Sunday, November 21, 2010
Thursday, November 18, 2010
As a consequence of Texas' unpredictable climate, I was non too prepared for the bare temperatures I felt as I huddled near the warmish space heater in our closet-like office last year. This, I was to learn, was my first real taste of winter's icy fist, which for the next five months locked the peninsula in what Andy liked to call a "frozen tundra." The first snowfall of the season fell in the middle of the night around November 5, uncharacteristically too soon according to many Koreans, with the last falling sometime mid-April. I returned to Korea from my visit to Texas near the beginning of May to find temperatures had only warmed up to a barely-tolerable, layer-peircing five degrees Celcius (40 degrees F). To my dismay, I still needed a long thick sweater on the first of June.
Being that our hagwon was without consistent heating, equipped with the smallest of space heaters that did little to melt the ice-condensation on the floor or erase the visible puffs of breath from our mouths, I was loathe to move from my chair to the classroom for most of 2009's winter season. Each day as I prepared to leave my apartment, its thermostat always set to 30 degrees Celcius (85 F), I layered stockings over stockings and turtlenecks over longsleeve tees to combat the conditions I knew I would find at school. I was never without one of two knit sweaters and always wore a thin jacket underneath my mother's bulky winter coat whenever I stepped out of doors.
Yet for all my layers, my preparations still seemed inadequate to ward off the grip of Korea's icy winter chill. As a way for me to cope mentally with the incessant cold, the running joke in the office with Andy and Brandon was that they should wake me up in three months. My blunders, however, were never far from scrutiny--and this was apparently no exception. Brandon commented one day upon reflection, "You know, you keep saying March. But what if it's still cold [then]?"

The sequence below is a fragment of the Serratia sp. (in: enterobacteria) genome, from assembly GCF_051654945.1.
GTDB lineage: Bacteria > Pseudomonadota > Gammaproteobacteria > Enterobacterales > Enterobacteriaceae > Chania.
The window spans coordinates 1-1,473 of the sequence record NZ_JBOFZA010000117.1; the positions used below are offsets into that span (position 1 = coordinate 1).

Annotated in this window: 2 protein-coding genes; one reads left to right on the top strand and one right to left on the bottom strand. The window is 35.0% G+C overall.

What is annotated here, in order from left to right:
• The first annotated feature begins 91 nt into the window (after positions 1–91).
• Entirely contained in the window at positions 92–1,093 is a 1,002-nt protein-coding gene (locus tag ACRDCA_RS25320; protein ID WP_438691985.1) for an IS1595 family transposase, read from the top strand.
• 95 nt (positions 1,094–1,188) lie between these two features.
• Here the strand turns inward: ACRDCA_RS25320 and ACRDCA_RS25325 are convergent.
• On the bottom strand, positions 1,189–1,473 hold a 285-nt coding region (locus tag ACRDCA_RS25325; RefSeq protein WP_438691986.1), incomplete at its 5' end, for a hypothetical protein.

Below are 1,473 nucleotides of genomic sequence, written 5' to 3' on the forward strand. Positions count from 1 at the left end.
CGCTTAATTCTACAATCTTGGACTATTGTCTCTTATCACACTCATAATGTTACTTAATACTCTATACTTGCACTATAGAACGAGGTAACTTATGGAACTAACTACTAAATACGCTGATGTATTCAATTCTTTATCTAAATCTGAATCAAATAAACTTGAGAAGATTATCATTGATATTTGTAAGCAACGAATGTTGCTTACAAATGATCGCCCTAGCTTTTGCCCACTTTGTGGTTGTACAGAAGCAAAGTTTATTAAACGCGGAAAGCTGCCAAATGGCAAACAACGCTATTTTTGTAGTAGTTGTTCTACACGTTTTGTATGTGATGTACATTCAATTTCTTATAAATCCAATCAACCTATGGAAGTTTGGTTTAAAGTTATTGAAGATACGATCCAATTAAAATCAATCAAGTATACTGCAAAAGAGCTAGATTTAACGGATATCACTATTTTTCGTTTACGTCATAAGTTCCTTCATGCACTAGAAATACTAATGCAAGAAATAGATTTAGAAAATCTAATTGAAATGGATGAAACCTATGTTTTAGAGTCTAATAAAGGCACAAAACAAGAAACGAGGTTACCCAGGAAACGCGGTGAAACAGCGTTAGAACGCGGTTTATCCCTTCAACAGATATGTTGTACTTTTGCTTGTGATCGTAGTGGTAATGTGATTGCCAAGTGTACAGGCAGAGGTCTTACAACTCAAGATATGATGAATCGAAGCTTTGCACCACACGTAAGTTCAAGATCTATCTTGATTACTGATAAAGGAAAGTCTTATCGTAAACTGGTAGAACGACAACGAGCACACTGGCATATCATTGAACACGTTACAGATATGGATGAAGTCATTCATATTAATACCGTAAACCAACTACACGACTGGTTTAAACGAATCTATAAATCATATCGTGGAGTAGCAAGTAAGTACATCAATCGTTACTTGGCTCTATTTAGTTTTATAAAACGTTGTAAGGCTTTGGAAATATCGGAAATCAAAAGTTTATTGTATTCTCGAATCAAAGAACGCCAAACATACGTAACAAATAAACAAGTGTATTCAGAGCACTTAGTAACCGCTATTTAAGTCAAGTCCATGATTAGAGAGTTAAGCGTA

But it just had to warm up by March, I was sure--so sure that as I packed my bags the last weekend of February in preparation for my move to Suwon, I stuffed my mom's big blue ski jacket inside a small box and left it at Andy's house, to be picked up at my earliest convenience. Confessing what was inside the box to Andy while en route to my new home, he offered, "Well you know that was a stupid idea." He proved himself right when temperature dipped low again for one "last cold snap" that week, while I huddled without a proper jacket to wait for the bus.
It was a long, bitter winter for the inhabitants (and transient residents) of Korea's pennisula for 2009-2010, with record-deep snowfall at the beginning of January in Seoul and as far south as Chungju. Yet for all its harsh reality, the season still proved itself to be filled with surprises and adventure. My dad once told me that "there's nothing for you in this season." When I offered that to my friend Anna, she observed that perhaps that means I should just look more closely for ways to enjoy it. Though I think Dad is still right on some level, I'm beginning to appreciate the changes, rhythms, and seasons of the life that the LORD brings. Even bitter ones turn beautiful if you let them.
This is the traditional house I stayed in during my visit to Jeonju. The place was cozy and the staff was hospitable, with tea brought to my door and traditional breakfast served hot and fresh in the morning.
During my stay in Jeonju, I visited their cathedral and had a chance to sip a cup of fresh dechu tea with a wonderfully sweet woman from their cultural museum. She sat by me, chatting with me and teaching me snippits of Korean as I savored her sweet creation. Among the many Korean teas availible, dechu remains my favorite.
The day I got Frankie, Dal Cheon took their youth on an outing to go sledding--and took me with them. As I had yet to experience the joy of tumbling down a frozen slope in style, I gave it a try and had a BLAST!
The boys surprised me with a Paris Baugette chocolate cake in the form of a miniature, edible piano for my birthday. There was so much of it left that I divvied it up into cups and passed its pieces out to all my classes throughout the day. I laughed at having to use chopsticks to eat my treat--until I later realized that it's just the norm in Korea to eat cake without a fork.
Lauren, one of the sweetest office staff members there is to work with in South Korea.